Factors Associated with Continued Jogini Practice in Telanaga, India





Jogini, Devadasi, sexual exploitation, religious exploitation, disablility, poverty, India, mathamma, Telangana


The Jogini, or Devadasi, system sees young girls “married” to a deity after which she is seen as the property of the village and required to perform religious duties and often sexual favours, typically without payment or freedom of choice.  There is a paucity of published research on the factors which make women vulnerable to this exploitation and the factors which increase the likelihood that they are able to extricate themselves from it. 

This is a population study of 657 women who had previously been dedicated as Joginis living in 10 villages in Mahabubnagar district of Telangana, South India.  The primary outcome of interest was whether the women were practicing as a Jogini at the time of the survey.

Data was analyzed using a mixed effect logistic regression test to determine possible determinants of practicing status.  Four factors were found to be significantly associated with continued Jogini practice: 1) being a person with a disability, 2) reason for dedication given as family tradition of other Joginis in the family, 3) poverty in the family of origin, and 4) living in a village with more than ten percent of the population belonging to a scheduled tribe.  One factor significantly negatively associated with continued practice was having one or more male children.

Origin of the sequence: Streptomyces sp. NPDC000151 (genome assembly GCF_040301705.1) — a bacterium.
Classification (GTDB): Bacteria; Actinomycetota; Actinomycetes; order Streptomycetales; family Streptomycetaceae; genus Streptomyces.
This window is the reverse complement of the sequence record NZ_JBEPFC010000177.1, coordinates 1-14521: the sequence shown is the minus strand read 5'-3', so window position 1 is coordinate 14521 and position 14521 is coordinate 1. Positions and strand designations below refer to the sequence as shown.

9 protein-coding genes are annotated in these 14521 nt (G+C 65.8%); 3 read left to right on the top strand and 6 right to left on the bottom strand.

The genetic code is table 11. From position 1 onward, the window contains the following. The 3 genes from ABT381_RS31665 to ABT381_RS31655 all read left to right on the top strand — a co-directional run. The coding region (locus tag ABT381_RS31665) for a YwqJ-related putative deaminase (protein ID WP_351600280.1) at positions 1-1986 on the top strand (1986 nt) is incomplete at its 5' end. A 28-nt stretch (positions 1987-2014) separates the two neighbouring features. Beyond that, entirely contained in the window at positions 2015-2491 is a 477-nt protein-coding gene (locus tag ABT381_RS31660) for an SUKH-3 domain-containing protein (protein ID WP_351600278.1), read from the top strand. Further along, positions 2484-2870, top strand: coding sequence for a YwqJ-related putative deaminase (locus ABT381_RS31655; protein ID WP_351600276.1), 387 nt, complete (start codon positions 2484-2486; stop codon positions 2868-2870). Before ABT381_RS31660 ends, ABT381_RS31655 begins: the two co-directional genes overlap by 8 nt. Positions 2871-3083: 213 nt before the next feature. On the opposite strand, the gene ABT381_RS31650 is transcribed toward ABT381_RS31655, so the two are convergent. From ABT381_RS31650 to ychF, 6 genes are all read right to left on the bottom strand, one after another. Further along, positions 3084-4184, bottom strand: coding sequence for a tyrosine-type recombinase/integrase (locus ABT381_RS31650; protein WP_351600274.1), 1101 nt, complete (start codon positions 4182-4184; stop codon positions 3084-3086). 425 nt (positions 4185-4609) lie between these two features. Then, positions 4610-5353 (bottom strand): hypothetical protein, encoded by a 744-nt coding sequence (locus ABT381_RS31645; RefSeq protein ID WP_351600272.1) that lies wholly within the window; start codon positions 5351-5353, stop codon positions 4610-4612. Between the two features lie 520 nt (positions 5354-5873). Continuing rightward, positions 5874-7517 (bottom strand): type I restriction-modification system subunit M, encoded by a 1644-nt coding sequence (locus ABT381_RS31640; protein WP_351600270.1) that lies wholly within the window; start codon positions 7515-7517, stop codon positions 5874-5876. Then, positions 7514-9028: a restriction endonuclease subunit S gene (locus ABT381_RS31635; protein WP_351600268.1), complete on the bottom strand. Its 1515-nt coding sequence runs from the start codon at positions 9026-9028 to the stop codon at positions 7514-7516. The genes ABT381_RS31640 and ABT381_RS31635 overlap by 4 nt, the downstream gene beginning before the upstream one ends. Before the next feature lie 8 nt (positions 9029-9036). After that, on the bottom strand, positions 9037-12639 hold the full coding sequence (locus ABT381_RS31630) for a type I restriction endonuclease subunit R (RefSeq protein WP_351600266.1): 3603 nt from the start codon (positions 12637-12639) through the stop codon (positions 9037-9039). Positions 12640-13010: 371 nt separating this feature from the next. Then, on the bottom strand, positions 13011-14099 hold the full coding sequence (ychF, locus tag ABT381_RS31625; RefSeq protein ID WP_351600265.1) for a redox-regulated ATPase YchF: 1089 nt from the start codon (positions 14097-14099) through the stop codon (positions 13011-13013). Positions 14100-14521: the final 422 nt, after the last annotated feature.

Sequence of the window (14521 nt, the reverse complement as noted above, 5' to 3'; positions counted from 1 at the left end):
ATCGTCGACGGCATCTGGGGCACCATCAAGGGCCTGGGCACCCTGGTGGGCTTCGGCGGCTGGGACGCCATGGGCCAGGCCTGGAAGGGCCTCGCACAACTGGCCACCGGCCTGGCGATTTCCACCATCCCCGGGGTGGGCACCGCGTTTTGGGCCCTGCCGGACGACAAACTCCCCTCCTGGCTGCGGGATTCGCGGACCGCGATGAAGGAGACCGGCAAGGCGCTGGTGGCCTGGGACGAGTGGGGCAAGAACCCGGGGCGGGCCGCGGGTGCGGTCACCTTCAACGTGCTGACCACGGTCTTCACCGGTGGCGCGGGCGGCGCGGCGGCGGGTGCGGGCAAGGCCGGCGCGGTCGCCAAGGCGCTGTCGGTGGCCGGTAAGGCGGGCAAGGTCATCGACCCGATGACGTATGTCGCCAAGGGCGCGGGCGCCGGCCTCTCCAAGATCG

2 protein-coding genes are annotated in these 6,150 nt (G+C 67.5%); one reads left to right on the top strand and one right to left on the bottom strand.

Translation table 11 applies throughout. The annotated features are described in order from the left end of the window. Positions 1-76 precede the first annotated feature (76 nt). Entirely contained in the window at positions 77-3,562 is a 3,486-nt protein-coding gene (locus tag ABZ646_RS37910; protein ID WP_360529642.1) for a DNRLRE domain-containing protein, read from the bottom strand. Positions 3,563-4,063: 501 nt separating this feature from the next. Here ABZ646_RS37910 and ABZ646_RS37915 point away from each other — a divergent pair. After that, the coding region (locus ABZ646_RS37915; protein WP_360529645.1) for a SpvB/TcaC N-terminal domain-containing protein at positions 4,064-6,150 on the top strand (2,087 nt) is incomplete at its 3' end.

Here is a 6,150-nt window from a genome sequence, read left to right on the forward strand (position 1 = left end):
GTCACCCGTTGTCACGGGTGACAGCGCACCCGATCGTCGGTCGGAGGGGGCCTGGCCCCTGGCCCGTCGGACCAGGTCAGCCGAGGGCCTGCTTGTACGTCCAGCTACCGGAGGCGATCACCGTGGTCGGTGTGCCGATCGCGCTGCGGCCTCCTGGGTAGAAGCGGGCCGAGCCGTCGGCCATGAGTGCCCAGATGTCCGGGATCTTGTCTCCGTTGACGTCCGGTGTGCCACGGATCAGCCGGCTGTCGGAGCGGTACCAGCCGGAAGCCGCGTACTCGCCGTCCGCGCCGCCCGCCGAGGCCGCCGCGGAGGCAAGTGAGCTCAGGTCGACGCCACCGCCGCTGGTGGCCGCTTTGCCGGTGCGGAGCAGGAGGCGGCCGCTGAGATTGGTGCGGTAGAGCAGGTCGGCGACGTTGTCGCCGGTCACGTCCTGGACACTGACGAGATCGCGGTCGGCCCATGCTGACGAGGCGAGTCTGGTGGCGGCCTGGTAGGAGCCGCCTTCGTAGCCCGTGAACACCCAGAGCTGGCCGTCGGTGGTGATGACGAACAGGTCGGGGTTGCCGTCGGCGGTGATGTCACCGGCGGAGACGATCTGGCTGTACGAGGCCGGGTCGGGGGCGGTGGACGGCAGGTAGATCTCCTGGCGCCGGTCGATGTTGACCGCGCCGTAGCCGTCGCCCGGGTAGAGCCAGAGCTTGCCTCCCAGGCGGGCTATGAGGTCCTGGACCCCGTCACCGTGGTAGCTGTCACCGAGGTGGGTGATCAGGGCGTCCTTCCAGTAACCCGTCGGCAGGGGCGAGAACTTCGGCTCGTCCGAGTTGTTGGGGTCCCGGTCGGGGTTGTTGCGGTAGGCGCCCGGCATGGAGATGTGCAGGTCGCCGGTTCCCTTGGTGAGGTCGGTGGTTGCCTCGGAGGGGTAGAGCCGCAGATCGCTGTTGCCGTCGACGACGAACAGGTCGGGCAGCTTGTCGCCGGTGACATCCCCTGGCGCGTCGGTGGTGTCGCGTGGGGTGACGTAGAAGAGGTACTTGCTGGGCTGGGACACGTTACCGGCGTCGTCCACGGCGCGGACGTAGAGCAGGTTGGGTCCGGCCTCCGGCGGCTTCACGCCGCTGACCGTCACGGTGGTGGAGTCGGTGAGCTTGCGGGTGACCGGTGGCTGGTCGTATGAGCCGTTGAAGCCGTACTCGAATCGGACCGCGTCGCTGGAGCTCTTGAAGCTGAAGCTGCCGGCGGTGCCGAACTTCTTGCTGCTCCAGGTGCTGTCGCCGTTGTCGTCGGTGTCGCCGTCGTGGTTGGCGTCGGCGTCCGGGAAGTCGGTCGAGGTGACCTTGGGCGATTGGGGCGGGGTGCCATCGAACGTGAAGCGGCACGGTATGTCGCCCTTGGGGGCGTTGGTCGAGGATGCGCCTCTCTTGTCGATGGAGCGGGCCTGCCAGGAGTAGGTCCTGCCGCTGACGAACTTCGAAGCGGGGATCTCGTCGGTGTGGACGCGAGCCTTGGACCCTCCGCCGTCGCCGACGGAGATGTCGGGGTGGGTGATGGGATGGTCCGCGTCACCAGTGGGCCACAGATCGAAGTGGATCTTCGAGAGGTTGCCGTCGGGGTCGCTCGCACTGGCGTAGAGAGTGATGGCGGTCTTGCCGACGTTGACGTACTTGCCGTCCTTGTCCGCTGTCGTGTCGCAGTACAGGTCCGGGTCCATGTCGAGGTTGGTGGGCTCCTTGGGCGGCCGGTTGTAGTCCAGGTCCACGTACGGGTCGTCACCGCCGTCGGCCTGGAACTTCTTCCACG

Analysis of the demographic data for these women confirmed the previously known fact that the exploitation in the form of the Jogini system disproportionately affects those who are already vulnerable in society — those from scheduled castes (SC) and tribes (ST), other backward castes (OBC), the disabled, the uneducated, and the poor.  Between them, SCs, STs, and OBCs make up the non-forward castes, i.e., those who are socially disadvantaged.  The scheduled castes, formally known as untouchables, are the lowest of the Indian castes.  Scheduled tribes are tribal people, not part of any organized religion.  Other backward castes are those between the forward castes and the scheduled castes in terms of social order.

Author Biographies

Alison Youdle

Director of Clinics, Good Shepherd India where the data collection for this study was done. (pseudonym used for security purposes)

Beryl A D'Souza Vali, Good Shepherd Health Initiative

Medical Director, Good Shepherd Health

Nathan John

MBBS, PhD, Professsor of Global Health (pseudonym used for security purposes) 



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How to Cite

Youdle, A., D’Souza Vali, B. A., John , N., & Anderson, P. (2023). Factors Associated with Continued Jogini Practice in Telanaga, India. Christian Journal for Global Health, 10(2), 6–21. https://doi.org/10.15566/cjgh.v10i2.769